About Us: Details about how Green Lemon came to be, including headshots of all employees with short, fun bios from each. Employees must provide a quote (think high school graduation yearbook quote, or ask a curious question to get your team showing their true colors.) In my experience looking at analytics for a lot of sites, people visit these pages more than you might initially think. It make sense, because we want to know about the people in your business. Tell us more, give us the inside scoop, tell your story.
Contact Us/Get a Quote: Standard form with name, email, and (optional) telephone fields for potential clients to get in touch. Should we include our company promise to establish return correspondence within 4 hours?
FAQ: Answer basic questions, primarily focused at potential customers. What is our typical turnaround time? What post-design support can we offer? Include a handful of fun and humorous questions at the end as well.
Services: Describe all services we offer, broken into categories (consultation, marketing, technology, industries, etc).
Errors & Alerts: 404 error should be squeezed green lemon with one final drop of juice falling out. Logged in clients with unread messages or invoices should see amusing flash message on each screen until dismissed. Little alerts and responses to contact form inquiries can be an opportunity to show a bit of the companies friendly, human character as well as display being adept with technology and attention to detail.
Blog Posts: That’s the Good Stuff
While strong onsite content is of course critical to the success of any strategy, very often the real meat and potatoes of your online presence is contained within the blog. The blog offers an avenue for expressing ideas and sharing content that is timely, relevant, and inspirational for the audience.
A blog is also a more appropriate channel to take risks — even slight ones — with the content your brand produces. Blog content can be anything from industry news and competitor-vs.-self comparisons to tutorials and how-to guides.
A successful blog is a channel for content that relates to the brand or company, but then extends well beyond the purview of the brand to provide relevant and interesting content for the audience to consume.
Don’t get caught in the old-school idea of a blog, where one or a handful of curators post personal stories and anecdotes. While that type of content is certainly acceptable and sometimes appropriate to a modern blog, try to expand the content well outside the bounds of that traditionally small umbrella.
For example, Green Lemon might highlight some potential blog ideas for their new web designer content strategy:
A post discussing highly influential creatives in the design space and how they have inspired Green Lemon and other designers. We should emphasize the great projects these creatives have worked on over the years to entice our readers by illustrating how Green Lemon understands the industry and that our team (or freelancer) strives to meet the same standards of excellence.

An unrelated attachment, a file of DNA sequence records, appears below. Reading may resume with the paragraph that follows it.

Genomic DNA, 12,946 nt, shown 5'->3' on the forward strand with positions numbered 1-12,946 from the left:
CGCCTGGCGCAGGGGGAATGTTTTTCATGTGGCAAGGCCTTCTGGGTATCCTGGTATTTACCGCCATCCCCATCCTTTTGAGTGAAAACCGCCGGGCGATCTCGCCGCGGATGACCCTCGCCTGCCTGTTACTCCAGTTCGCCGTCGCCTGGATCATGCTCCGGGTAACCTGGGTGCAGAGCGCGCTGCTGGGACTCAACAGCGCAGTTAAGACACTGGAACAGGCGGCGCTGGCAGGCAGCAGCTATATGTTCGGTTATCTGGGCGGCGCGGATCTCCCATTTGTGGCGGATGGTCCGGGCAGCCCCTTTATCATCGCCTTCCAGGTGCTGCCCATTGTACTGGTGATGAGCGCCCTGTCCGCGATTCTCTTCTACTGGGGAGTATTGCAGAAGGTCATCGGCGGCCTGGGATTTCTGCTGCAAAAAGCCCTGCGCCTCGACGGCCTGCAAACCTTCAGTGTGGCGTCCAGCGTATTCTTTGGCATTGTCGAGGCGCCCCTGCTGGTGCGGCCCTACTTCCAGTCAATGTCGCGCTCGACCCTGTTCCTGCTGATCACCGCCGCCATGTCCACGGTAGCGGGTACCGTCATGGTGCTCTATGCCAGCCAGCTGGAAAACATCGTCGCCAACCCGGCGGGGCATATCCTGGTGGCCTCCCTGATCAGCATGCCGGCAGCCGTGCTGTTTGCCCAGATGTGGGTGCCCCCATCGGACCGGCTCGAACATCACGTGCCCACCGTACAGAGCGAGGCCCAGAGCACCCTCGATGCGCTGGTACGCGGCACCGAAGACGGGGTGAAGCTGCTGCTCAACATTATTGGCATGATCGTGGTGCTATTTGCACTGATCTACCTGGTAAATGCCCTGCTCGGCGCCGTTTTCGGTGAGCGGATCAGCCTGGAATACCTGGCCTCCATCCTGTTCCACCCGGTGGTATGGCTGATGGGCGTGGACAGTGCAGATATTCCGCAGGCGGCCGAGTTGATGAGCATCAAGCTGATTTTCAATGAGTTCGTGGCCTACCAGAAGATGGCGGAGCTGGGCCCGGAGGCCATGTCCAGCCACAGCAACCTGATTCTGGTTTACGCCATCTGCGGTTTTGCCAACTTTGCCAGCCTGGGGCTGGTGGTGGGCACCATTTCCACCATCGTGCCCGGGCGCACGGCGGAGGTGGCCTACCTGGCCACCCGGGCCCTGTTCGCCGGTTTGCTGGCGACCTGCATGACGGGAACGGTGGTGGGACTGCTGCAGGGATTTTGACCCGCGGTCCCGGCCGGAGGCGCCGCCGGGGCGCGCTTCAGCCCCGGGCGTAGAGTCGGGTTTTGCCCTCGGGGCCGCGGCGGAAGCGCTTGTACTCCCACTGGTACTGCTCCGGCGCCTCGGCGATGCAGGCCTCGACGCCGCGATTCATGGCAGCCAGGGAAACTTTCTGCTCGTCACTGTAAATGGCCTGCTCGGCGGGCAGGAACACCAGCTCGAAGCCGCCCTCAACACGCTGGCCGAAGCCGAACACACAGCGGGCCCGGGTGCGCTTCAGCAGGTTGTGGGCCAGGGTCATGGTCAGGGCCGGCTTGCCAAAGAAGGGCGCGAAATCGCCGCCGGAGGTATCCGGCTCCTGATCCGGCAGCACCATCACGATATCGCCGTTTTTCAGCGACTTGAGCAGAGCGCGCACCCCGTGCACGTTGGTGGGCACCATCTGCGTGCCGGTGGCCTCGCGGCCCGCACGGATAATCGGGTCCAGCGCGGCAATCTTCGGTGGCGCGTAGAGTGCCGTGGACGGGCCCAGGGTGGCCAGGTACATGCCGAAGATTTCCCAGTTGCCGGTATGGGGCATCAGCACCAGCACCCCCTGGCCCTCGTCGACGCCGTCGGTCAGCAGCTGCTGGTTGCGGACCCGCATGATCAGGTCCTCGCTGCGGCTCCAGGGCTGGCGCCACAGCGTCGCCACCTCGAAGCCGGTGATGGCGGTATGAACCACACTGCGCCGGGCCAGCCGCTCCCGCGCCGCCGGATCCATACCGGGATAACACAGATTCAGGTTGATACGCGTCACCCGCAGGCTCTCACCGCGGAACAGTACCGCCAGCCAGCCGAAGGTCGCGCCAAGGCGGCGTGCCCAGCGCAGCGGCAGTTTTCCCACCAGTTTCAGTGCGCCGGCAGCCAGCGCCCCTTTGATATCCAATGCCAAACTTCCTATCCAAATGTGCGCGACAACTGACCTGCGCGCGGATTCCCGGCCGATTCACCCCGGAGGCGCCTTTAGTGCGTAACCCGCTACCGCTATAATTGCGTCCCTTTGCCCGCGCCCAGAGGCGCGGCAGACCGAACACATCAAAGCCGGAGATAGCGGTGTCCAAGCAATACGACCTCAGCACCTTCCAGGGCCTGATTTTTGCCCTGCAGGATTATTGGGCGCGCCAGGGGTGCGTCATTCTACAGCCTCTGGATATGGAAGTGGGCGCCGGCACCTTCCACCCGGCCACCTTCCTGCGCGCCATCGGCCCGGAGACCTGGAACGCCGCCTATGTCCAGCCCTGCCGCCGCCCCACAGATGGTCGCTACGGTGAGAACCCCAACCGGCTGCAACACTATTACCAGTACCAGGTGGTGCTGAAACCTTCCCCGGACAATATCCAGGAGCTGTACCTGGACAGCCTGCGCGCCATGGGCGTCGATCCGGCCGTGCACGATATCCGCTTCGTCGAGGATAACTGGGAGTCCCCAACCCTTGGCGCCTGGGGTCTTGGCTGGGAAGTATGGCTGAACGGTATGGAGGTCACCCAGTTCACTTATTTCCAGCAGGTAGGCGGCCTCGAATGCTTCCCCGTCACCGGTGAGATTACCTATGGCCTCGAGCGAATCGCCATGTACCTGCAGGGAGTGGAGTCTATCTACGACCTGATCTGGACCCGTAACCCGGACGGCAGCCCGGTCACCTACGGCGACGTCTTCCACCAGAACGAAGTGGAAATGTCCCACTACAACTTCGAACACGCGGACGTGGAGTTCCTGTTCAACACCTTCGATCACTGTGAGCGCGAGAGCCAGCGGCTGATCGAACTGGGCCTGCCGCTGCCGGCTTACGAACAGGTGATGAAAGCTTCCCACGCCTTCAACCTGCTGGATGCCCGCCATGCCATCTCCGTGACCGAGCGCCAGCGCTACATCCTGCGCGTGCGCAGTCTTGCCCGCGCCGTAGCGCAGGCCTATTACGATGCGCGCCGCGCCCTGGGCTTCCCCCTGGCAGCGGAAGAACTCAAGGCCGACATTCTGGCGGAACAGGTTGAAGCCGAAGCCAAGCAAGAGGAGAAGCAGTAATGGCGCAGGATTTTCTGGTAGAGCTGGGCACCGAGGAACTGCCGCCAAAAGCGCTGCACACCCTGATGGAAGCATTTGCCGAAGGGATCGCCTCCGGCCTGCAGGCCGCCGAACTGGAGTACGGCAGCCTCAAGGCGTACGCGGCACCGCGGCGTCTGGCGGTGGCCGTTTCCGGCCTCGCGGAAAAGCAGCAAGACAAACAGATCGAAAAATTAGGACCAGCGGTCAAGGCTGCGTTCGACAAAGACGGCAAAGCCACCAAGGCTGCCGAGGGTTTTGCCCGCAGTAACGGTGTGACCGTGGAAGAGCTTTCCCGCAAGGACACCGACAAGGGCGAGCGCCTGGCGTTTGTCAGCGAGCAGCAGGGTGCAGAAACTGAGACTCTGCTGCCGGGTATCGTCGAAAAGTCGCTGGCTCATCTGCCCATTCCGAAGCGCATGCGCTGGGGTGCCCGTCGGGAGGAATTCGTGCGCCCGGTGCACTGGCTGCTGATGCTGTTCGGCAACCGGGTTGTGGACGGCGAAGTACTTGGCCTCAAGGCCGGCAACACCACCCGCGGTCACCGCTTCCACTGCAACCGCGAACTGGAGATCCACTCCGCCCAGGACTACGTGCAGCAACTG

Discuss the importance of social media contact, even amongst these influences, by tagging them on Twitter with a link to the blog post. An ideal tactic is not to directly ask a question of the power user in question, but to ask a question of our general Twitter audience (e.g. “Designers: How has @Influencer inspired you in your own projects? #GreenLemonDreaming”).
Content Hub Posts
Posts that emphasize a highly-curated and relevant series of links and posts found elsewhere that relate to a particular topic, such as web design. Since a popular group of articles gathered in this singular “content hub”-style post will drive a lot of SEO traffic and referral linkbacks to our site, we can be confident that the effort in putting together these posts is worthwhile and will generate a great deal of buzz and traffic for Green Lemon.
As a relatively new company, we cannot be afraid to try emphasizing localized keywords to drive interest and traffic to Green Lemon and bring in potential clients.
A great technique is to create a series of blog posts that highlight particular keywords and heavily focus the relevant aspects of the content on those keywords.
To drive localized traffic we can start with “Web Design in Minneapolis” and “Web Design in Minnesota,” which should feature some location-specific content mixed into the standard information. This can be as simple as pictures or mentions of local attractions in the city or state that residents of these areas who read the article will relate to.
Conversely, we’ll need more broad language and images to accompany our post about “WordPress Web Design,” which should shy away from localized content but instead contain information solely about the techniques and technologies (CMS organization, colors/typefaces, content release schedule, etc).
Inactivity is a Death Sentence
While the initial questions and answers when getting started in the content strategy process as seen above might seem at first to provide only a very rudimentary insight the steps to implement a strategy, there is one key lesson to learn when it comes to anything related to content: Don’t get bogged down by the minutiae and thus never take action.
The biggest mistake anyone can make when it comes to content strategy is to be too passive, to over-assess and over-plan to the point of inaction. Particularly in the online space — where content moves at the speed of light (both figuratively and literally) — failing to act at all on a new content strategy is far worse than taking action and modifying or adjusting the content strategy plan as you learn and grow along the way.
That’s not to say planning and strategy are not important, but in many situations for both companies and clients alike, it is far more important to just “get out there” with the content so the audience can begin to interact with the content or brand than it is to delay far too long with nothing to show for it from a public perspective.